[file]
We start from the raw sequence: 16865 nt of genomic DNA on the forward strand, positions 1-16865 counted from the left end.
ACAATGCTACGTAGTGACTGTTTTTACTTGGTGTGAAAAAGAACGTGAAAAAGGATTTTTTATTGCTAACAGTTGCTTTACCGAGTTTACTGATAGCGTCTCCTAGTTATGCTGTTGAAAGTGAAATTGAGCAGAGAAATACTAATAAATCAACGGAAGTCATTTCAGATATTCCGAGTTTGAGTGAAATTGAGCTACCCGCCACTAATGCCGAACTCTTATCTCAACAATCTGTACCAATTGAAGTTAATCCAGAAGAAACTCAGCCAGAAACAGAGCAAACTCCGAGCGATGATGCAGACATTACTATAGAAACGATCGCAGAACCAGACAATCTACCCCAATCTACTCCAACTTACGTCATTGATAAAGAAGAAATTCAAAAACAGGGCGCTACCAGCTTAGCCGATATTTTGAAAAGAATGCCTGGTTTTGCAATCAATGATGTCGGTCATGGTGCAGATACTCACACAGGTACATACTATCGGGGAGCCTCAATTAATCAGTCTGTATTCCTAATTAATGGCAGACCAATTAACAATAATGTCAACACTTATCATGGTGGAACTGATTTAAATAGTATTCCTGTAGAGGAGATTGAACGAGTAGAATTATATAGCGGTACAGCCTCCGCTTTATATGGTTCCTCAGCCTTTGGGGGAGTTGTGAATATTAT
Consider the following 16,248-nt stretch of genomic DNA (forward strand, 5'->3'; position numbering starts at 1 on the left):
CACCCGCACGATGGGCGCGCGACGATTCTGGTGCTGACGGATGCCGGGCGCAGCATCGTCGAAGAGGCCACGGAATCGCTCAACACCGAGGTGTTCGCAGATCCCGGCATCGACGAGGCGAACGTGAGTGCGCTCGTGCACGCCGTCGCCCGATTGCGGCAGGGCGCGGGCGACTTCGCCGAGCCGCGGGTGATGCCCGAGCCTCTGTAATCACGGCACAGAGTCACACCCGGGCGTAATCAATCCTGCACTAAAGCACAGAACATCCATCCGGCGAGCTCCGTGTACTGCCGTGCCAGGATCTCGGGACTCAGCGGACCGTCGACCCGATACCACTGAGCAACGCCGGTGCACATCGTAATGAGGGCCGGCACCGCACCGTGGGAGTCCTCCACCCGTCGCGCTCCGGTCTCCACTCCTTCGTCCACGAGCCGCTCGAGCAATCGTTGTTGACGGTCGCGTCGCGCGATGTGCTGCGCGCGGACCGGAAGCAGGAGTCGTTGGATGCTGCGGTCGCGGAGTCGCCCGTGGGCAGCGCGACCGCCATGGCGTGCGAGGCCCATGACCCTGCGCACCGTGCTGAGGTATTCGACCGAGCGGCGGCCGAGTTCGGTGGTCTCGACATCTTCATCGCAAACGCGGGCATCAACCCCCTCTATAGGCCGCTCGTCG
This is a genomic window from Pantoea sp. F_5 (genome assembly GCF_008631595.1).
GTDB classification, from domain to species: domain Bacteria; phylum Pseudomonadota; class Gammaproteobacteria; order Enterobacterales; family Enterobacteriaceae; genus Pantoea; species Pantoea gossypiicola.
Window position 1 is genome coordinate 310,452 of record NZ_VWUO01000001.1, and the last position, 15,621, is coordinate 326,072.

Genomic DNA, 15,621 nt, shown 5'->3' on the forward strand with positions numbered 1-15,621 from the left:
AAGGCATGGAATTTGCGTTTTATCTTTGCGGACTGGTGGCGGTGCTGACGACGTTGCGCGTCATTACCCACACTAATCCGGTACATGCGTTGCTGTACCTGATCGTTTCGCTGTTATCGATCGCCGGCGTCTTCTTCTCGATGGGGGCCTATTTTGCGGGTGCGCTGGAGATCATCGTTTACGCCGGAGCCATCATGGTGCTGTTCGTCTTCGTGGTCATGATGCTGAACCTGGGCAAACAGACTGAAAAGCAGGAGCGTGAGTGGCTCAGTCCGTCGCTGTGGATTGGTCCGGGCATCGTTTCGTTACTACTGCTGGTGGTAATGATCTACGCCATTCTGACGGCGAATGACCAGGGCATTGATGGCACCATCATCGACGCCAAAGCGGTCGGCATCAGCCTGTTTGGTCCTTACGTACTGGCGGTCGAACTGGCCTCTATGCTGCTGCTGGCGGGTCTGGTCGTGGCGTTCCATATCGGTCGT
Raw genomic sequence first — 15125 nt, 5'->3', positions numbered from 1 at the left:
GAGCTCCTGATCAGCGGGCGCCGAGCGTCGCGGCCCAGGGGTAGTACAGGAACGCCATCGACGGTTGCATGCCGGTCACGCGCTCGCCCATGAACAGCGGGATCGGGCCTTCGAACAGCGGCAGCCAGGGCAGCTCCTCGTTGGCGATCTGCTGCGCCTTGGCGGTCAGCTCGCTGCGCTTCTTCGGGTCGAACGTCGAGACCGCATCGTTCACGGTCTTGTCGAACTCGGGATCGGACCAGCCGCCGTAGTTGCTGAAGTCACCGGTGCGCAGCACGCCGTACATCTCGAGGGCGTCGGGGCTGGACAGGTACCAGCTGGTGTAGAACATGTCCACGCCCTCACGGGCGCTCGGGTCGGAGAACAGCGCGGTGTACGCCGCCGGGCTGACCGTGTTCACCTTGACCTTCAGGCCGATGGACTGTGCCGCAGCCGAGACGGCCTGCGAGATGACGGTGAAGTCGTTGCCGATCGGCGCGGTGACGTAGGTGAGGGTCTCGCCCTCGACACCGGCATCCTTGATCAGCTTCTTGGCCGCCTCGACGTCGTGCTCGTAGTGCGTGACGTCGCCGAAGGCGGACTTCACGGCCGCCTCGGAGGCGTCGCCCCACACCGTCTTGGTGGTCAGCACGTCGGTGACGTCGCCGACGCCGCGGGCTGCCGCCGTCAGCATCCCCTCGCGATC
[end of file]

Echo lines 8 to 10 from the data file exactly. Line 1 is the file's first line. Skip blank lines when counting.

Genomic DNA, 15,621 nt, shown 5'->3' on the forward strand with positions numbered 1-15,621 from the left:
AAGGCATGGAATTTGCGTTTTATCTTTGCGGACTGGTGGCGGTGCTGACGACGTTGCGCGTCATTACCCACACTAATCCGGTACATGCGTTGCTGTACCTGATCGTTTCGCTGTTATCGATCGCCGGCGTCTTCTTCTCGATGGGGGCCTATTTTGCGGGTGCGCTGGAGATCATCGTTTACGCCGGAGCCATCATGGTGCTGTTCGTCTTCGTGGTCATGATGCTGAACCTGGGCAAACAGACTGAAAAGCAGGAGCGTGAGTGGCTCAGTCCGTCGCTGTGGATTGGTCCGGGCATCGTTTCGTTACTACTGCTGGTGGTAATGATCTACGCCATTCTGACGGCGAATGACCAGGGCATTGATGGCACCATCATCGACGCCAAAGCGGTCGGCATCAGCCTGTTTGGTCCTTACGTACTGGCGGTCGAACTGGCCTCTATGCTGCTGCTGGCGGGTCTGGTCGTGGCGTTCCATATCGGTCGT
Raw genomic sequence first — 15125 nt, 5'->3', positions numbered from 1 at the left: